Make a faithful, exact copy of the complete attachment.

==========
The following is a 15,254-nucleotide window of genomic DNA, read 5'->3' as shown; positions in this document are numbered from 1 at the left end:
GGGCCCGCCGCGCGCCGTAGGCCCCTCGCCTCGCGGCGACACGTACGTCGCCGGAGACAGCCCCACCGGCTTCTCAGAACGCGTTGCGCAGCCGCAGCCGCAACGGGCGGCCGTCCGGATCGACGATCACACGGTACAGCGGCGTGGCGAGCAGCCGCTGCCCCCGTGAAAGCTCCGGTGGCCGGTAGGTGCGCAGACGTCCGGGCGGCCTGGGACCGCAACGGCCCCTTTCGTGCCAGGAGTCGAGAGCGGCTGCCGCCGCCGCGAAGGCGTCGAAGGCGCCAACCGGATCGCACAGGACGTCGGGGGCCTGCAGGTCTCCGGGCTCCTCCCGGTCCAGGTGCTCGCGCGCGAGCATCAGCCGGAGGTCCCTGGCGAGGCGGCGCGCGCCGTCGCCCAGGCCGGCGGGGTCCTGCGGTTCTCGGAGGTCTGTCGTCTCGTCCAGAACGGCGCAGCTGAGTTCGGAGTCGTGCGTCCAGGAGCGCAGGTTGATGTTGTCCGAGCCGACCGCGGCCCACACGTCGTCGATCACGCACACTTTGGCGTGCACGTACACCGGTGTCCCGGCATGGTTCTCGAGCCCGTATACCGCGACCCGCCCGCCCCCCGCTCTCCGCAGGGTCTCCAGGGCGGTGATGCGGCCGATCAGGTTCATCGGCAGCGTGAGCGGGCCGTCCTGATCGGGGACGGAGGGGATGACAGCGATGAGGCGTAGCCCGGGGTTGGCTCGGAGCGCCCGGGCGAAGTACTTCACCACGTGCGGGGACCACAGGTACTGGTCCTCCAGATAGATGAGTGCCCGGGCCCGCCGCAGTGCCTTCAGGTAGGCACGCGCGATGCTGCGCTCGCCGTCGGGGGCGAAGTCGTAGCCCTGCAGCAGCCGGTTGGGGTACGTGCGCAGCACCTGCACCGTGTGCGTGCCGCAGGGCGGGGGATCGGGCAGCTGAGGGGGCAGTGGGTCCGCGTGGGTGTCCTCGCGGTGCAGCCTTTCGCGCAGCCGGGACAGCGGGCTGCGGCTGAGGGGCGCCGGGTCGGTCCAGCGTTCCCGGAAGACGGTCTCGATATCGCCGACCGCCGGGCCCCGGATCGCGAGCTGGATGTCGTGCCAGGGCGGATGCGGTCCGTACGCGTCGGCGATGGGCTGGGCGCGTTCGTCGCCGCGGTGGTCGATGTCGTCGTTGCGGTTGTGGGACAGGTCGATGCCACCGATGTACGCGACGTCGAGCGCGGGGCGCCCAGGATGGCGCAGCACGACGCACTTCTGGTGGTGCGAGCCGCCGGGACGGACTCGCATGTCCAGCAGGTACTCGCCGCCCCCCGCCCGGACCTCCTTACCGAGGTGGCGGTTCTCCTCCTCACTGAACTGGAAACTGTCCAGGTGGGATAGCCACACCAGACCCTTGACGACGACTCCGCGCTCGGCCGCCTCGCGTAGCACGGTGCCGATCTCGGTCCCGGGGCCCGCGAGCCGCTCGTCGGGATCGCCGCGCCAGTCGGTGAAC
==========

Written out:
The following is a 15,254-nucleotide window of genomic DNA, read 5'->3' as shown; positions in this document are numbered from 1 at the left end:
GGGCCCGCCGCGCGCCGTAGGCCCCTCGCCTCGCGGCGACACGTACGTCGCCGGAGACAGCCCCACCGGCTTCTCAGAACGCGTTGCGCAGCCGCAGCCGCAACGGGCGGCCGTCCGGATCGACGATCACACGGTACAGCGGCGTGGCGAGCAGCCGCTGCCCCCGTGAAAGCTCCGGTGGCCGGTAGGTGCGCAGACGTCCGGGCGGCCTGGGACCGCAACGGCCCCTTTCGTGCCAGGAGTCGAGAGCGGCTGCCGCCGCCGCGAAGGCGTCGAAGGCGCCAACCGGATCGCACAGGACGTCGGGGGCCTGCAGGTCTCCGGGCTCCTCCCGGTCCAGGTGCTCGCGCGCGAGCATCAGCCGGAGGTCCCTGGCGAGGCGGCGCGCGCCGTCGCCCAGGCCGGCGGGGTCCTGCGGTTCTCGGAGGTCTGTCGTCTCGTCCAGAACGGCGCAGCTGAGTTCGGAGTCGTGCGTCCAGGAGCGCAGGTTGATGTTGTCCGAGCCGACCGCGGCCCACACGTCGTCGATCACGCACACTTTGGCGTGCACGTACACCGGTGTCCCGGCATGGTTCTCGAGCCCGTATACCGCGACCCGCCCGCCCCCCGCTCTCCGCAGGGTCTCCAGGGCGGTGATGCGGCCGATCAGGTTCATCGGCAGCGTGAGCGGGCCGTCCTGATCGGGGACGGAGGGGATGACAGCGATGAGGCGTAGCCCGGGGTTGGCTCGGAGCGCCCGGGCGAAGTACTTCACCACGTGCGGGGACCACAGGTACTGGTCCTCCAGATAGATGAGTGCCCGGGCCCGCCGCAGTGCCTTCAGGTAGGCACGCGCGATGCTGCGCTCGCCGTCGGGGGCGAAGTCGTAGCCCTGCAGCAGCCGGTTGGGGTACGTGCGCAGCACCTGCACCGTGTGCGTGCCGCAGGGCGGGGGATCGGGCAGCTGAGGGGGCAGTGGGTCCGCGTGGGTGTCCTCGCGGTGCAGCCTTTCGCGCAGCCGGGACAGCGGGCTGCGGCTGAGGGGCGCCGGGTCGGTCCAGCGTTCCCGGAAGACGGTCTCGATATCGCCGACCGCCGGGCCCCGGATCGCGAGCTGGATGTCGTGCCAGGGCGGATGCGGTCCGTACGCGTCGGCGATGGGCTGGGCGCGTTCGTCGCCGCGGTGGTCGATGTCGTCGTTGCGGTTGTGGGACAGGTCGATGCCACCGATGTACGCGACGTCGAGCGCGGGGCGCCCAGGATGGCGCAGCACGACGCACTTCTGGTGGTGCGAGCCGCCGGGACGGACTCGCATGTCCAGCAGGTACTCGCCGCCCCCCGCCCGGACCTCCTTACCGAGGTGGCGGTTCTCCTCCTCACTGAACTGGAAACTGTCCAGGTGGGATAGCCACACCAGACCCTTGACGACGACTCCGCGCTCGGCCGCCTCGCGTAGCACGGTGCCGATCTCGGTCCCGGGGCCCGCGAGCCGCTCGTCGGGATCGCCGCGCCAGTCGGTGAAC